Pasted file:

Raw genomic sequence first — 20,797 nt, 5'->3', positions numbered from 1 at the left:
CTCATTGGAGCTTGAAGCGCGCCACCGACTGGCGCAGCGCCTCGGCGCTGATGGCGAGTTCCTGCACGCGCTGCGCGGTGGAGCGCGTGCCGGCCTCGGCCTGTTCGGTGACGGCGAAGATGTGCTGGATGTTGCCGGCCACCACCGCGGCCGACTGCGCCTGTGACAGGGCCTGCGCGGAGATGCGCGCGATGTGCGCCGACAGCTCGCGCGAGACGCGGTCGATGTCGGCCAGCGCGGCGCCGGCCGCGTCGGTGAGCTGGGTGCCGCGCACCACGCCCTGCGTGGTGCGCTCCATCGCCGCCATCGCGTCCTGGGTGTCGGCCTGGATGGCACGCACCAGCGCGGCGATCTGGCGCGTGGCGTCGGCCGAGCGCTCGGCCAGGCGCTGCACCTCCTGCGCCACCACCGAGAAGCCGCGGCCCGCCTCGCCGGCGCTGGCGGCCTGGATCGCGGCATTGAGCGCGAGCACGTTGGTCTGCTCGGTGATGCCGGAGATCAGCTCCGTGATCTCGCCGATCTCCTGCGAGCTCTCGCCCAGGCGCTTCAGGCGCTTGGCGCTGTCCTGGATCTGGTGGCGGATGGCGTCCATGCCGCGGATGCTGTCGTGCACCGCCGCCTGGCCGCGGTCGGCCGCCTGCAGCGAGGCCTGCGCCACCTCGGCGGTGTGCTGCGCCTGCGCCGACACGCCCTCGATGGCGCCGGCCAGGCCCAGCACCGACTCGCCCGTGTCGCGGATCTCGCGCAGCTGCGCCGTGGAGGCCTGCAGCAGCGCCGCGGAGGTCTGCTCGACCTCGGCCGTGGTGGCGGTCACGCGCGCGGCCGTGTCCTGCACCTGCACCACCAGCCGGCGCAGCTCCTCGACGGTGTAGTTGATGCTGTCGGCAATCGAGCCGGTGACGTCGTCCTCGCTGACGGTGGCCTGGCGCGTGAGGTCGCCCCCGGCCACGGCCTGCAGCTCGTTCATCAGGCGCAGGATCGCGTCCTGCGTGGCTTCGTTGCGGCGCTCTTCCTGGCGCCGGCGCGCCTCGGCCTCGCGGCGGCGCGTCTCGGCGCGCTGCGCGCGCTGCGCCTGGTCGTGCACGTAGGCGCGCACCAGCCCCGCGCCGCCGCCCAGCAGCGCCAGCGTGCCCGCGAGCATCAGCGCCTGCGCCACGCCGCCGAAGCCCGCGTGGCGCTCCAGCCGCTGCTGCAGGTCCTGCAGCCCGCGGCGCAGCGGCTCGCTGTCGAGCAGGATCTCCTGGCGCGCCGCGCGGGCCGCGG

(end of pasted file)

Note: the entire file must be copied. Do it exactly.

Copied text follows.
Raw genomic sequence first — 20,797 nt, 5'->3', positions numbered from 1 at the left:
CTCATTGGAGCTTGAAGCGCGCCACCGACTGGCGCAGCGCCTCGGCGCTGATGGCGAGTTCCTGCACGCGCTGCGCGGTGGAGCGCGTGCCGGCCTCGGCCTGTTCGGTGACGGCGAAGATGTGCTGGATGTTGCCGGCCACCACCGCGGCCGACTGCGCCTGTGACAGGGCCTGCGCGGAGATGCGCGCGATGTGCGCCGACAGCTCGCGCGAGACGCGGTCGATGTCGGCCAGCGCGGCGCCGGCCGCGTCGGTGAGCTGGGTGCCGCGCACCACGCCCTGCGTGGTGCGCTCCATCGCCGCCATCGCGTCCTGGGTGTCGGCCTGGATGGCACGCACCAGCGCGGCGATCTGGCGCGTGGCGTCGGCCGAGCGCTCGGCCAGGCGCTGCACCTCCTGCGCCACCACCGAGAAGCCGCGGCCCGCCTCGCCGGCGCTGGCGGCCTGGATCGCGGCATTGAGCGCGAGCACGTTGGTCTGCTCGGTGATGCCGGAGATCAGCTCCGTGATCTCGCCGATCTCCTGCGAGCTCTCGCCCAGGCGCTTCAGGCGCTTGGCGCTGTCCTGGATCTGGTGGCGGATGGCGTCCATGCCGCGGATGCTGTCGTGCACCGCCGCCTGGCCGCGGTCGGCCGCCTGCAGCGAGGCCTGCGCCACCTCGGCGGTGTGCTGCGCCTGCGCCGACACGCCCTCGATGGCGCCGGCCAGGCCCAGCACCGACTCGCCCGTGTCGCGGATCTCGCGCAGCTGCGCCGTGGAGGCCTGCAGCAGCGCCGCGGAGGTCTGCTCGACCTCGGCCGTGGTGGCGGTCACGCGCGCGGCCGTGTCCTGCACCTGCACCACCAGCCGGCGCAGCTCCTCGACGGTGTAGTTGATGCTGTCGGCAATCGAGCCGGTGACGTCGTCCTCGCTGACGGTGGCCTGGCGCGTGAGGTCGCCCCCGGCCACGGCCTGCAGCTCGTTCATCAGGCGCAGGATCGCGTCCTGCGTGGCTTCGTTGCGGCGCTCTTCCTGGCGCCGGCGCGCCTCGGCCTCGCGGCGGCGCGTCTCGGCGCGCTGCGCGCGCTGCGCCTGGTCGTGCACGTAGGCGCGCACCAGCCCCGCGCCGCCGCCCAGCAGCGCCAGCGTGCCCGCGAGCATCAGCGCCTGCGCCACGCCGCCGAAGCCCGCGTGGCGCTCCAGCCGCTGCTGCAGGTCCTGCAGCCCGCGGCGCAGCGGCTCGCTGTCGAGCAGGATCTCCTGGCGCGCCGCGCGGGCCGCGG